Holistic Health Collective

What’s the Point of Acupuncture Points?

About the Author:

Zhiling Trowbridge MD has been providing acupuncture to the community of Grand Rapids, MI since 2016.  She received her medical degree at Wayne State University.  She is board certified in family medicine.  She studied and taught acupuncture through the Harvard Structural Acupuncture Program.  She is also certified in acupuncture from the Helms Medical Institute.  

What’s the point of acupuncture points?

There are over 300 acupuncture points recognized by the World Health Organization (WHO), and many more that may be used in more specialized forms of acupuncture.   Acupuncture points tend to be found on meridian channels and each point has a name both in English and Chinese.  The name of a point hints towards the property or effect of the point, and or its general location on the body.

Common Acupuncture Points:

(from left to right Li4, St36, and Gb41, see black dot)

He Gu (合谷) or Large Intestine 4 (LI4), means Converging Valley.  It’s location is at the junction between the thumb and index finger on the back of the hand at the soft spot near where the finger bones meet the upper part of the wrist joint.

Zu San Li (足三里) or Stomach 36 (ST36) means Leg Three Miles, or Another Three Miles.  It is located along the lateral side of the tibia of the leg.   It was said to be used by Chinese soldiers to give them more endurance during long marches.  It commonly helps with digestion, food intolerances, edema, endurance, and knee pain to name a few of its uses.

Zu Lin Qi (足臨泣) or Gallbladder 41 (Gb41) means Foot Overlooking Tears.  It is located on the lateral aspect of the malleolus near the ankle.  It is used for autonomic dysfunction, hormonal concerns, sinus pressure and pain, and also has spiritual and ancestral influences.

What determines an acupuncture point?

Acupuncture has been practiced over 3000 years ago.  The first historical account of it was written in the Huang Di Nei Jing (Yellow Emperor’s Classic of Internal Medicine), specifically the Su Wen and Ling Shu.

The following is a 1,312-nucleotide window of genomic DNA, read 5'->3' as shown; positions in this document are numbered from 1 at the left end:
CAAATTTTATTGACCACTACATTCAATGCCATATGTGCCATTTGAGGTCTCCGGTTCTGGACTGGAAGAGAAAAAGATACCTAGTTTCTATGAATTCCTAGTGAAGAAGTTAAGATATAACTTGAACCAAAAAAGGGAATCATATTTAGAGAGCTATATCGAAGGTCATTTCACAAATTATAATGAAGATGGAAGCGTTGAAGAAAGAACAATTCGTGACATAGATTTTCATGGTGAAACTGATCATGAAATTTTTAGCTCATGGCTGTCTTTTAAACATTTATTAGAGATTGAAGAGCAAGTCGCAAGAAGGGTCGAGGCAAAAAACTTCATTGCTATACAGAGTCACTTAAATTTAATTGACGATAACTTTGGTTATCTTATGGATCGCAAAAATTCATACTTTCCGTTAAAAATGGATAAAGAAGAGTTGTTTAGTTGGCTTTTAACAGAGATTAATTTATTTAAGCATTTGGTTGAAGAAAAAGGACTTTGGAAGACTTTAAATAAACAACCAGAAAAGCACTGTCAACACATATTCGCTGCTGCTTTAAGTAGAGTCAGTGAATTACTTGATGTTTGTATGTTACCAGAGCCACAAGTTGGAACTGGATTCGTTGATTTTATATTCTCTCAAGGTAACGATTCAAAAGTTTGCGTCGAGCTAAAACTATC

Acupuncture point locations are unique to the individual and is based on the measurement of cun.  3 cun is equal to the measurement of a patient’s index finger to pinky (4 digits wide).   1 cun is about the width of a patient’s thumb.  If you placed your four fingers right below your knee cap on the outer side.  You may notice a divot or depression there and that is Stomach 36, which is located 3 cun below the knee cap following the lateral side of the tibia bone of the leg.

Active acupuncture points can also correlate with divots or slight depressions along the skin if following a meridian line.

Research work on the fascial planes of the body (1) has also found that acupuncture points have an 80% correlation with the inter- and intramuscular fascial planes of the body.  Fascia are sheaths of connective tissue that surround muscles, vessels, and organs, of the body, which provide support for the body as a whole.

How many needles do you need for a treatment?

That depends.  There are some acupuncture treatment protocols that have a set number of acupuncture needles.  The NADA (National Acupuncture Detoxification Association) Protocol is an acupuncture treatment of the ear that uses a 5 needle approach. NADA can be used for calm, centering/grounding, addiction disorders, and or detoxification from opioids.  Sometimes NADA is done just on one ear but may be done bilaterally.

Most often the number of acupuncture needles may vary based on the initial condition and level of excess or deficiency of the energetic body.   Acupuncture theory often uses 5 element theory to determine the nature and balance of each of the meridians.  Based on this assessment, needle placement and the number of needles used can be determined and thus help treat the patient.

What does an acupuncture needle feel like when placed?

Acupuncture should be a generally painless procedure.  Some points may be more tender than others.  Acupuncture needles actually are closer to a filament than a needle.  They are bendable, typically made of stainless steel (sometimes coated in silicone), and have a very small blunted end.   They are different from a large bore needle that is commonly used to administer vaccinations or draw blood.  The blunted end and flexibility allows for smooth passage through the skin.  The depth of the needle is dependent on the style of acupuncture being performed. Generally Traditional Chinese Medicine (TCM) needles are placed at a greater depth compared to Japanese Kiiko Matsumoto style needling.

Most importantly after acupuncture needles are placed many patients should not feel the needles constantly, and can experience a general sense of calm or take a short nap during the treatment.

(1) Langevin HM, Yandow JA. Relationship of acupuncture points and meridians to connective tissue planes. Anat Rec. 2002 Dec 15;269(6):257-65. doi: 10.1002/ar.10185. PMID: 12467083.



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